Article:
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dc.rights.licenseIn Copyrighten_US
dc.creatorVozeolas, Sara
dc.date.accessioned2019-05-29T16:32:42Z
dc.date.available2019-05-29T16:32:42Z
dc.date.created2019
dc.date.issued2019
dc.identifier.urihttp://hdl.handle.net/11021/34438
dc.descriptionSara Vozeolas is a member of the Class of 2019 of Washington and Lee University.en_US
dc.descriptionHonors thesis; [FULL-TEXT FREELY AVAILABLE ONLINE]en_US
dc.description.abstractIn Ghana, with rates of economic inequality increasing, the government has made numerous strides to combat the socioeconomic, gender, and locational discrepancies of educational enrollment and completion to develop into a more equal nation. This paper looks specifically at preferences of adult members within traditional Ghanaian households and how the inclusion of mothers' preferences may impact the success of their children's primary school completion. In Ghana, children traditionally begin primary schooling at age six and complete primary education by age thirteen if they remain in school and perform satisfactorily. The central question explored in this thesis is: when the traditional male dominance of school financing is challenged, and mothers contribute to school expenses, are children's educational outcomes positively impacted? This paper finds that children who report shared parent funding have higher rates of primary school completion than children who report school expenses are funded solely by their father. This finding is true for both male and female children and is particularly strong for children who reside in households of lower welfare designations.en_US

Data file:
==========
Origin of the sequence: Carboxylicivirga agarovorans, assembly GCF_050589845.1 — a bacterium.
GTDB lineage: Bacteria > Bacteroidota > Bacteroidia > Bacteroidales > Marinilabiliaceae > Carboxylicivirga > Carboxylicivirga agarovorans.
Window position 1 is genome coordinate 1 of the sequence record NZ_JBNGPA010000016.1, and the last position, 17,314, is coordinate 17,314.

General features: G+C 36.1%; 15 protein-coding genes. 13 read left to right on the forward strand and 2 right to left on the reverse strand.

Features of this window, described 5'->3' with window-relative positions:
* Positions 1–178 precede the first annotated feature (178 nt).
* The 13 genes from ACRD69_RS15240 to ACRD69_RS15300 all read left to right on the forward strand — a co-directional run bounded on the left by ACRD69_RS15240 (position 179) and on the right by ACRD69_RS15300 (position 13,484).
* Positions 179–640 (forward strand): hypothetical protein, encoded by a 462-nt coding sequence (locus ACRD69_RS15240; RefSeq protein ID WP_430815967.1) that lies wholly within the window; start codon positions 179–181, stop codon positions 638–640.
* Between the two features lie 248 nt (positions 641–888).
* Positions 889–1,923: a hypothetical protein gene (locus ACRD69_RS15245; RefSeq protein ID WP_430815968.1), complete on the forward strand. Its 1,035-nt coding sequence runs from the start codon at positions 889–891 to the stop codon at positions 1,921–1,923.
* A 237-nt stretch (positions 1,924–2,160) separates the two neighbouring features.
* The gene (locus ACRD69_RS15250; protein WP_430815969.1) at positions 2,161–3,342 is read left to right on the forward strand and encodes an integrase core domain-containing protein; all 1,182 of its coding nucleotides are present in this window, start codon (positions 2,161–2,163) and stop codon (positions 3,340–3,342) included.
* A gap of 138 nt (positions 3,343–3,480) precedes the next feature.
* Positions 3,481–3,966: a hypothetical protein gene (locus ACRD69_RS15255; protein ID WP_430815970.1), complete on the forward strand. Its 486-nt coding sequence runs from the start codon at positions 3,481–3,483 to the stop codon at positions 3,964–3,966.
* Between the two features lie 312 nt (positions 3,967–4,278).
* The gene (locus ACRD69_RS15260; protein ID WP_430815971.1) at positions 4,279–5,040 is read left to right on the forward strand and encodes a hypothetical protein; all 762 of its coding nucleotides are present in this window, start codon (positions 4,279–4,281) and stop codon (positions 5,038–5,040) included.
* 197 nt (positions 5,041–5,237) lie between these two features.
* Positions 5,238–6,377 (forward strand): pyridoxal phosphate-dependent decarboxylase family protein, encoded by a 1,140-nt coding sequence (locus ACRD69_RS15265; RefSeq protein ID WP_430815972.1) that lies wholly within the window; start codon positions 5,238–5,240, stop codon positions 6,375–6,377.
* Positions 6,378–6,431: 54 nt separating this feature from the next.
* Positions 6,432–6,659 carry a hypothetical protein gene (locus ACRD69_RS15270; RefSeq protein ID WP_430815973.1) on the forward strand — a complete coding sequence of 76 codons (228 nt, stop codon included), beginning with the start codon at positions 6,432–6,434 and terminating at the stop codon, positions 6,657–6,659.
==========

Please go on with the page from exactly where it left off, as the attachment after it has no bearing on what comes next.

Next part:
dc.format.extent38 pagesen_US
dc.language.isoen_USen_US
dc.rightsThis material is made available for use in research, teaching, and private study, pursuant to U.S. Copyright law. The user assumes full responsibility for any use of the materials, including but not limited to, infringement of copyright and publication rights of reproduced materials. Any materials used should be fully credited with the source.en_US
dc.rights.urihttp://rightsstatements.org/vocab/InC/1.0/en_US
dc.subject.otherWashington and Lee University -- Honors in Economicsen_US
dc.titleMothers Matter: Mother's Commitment to Children's Educational Outcomes in Ghana (thesis)en_US
dc.typeTexten_US
dc.rights.holderVozeolas, Sara
dc.subject.fastGhanaen_US
dc.subject.fastSchool childrenen_US
dc.subject.fastMothersen_US
dc.subject.fastEducational attainmenten_US


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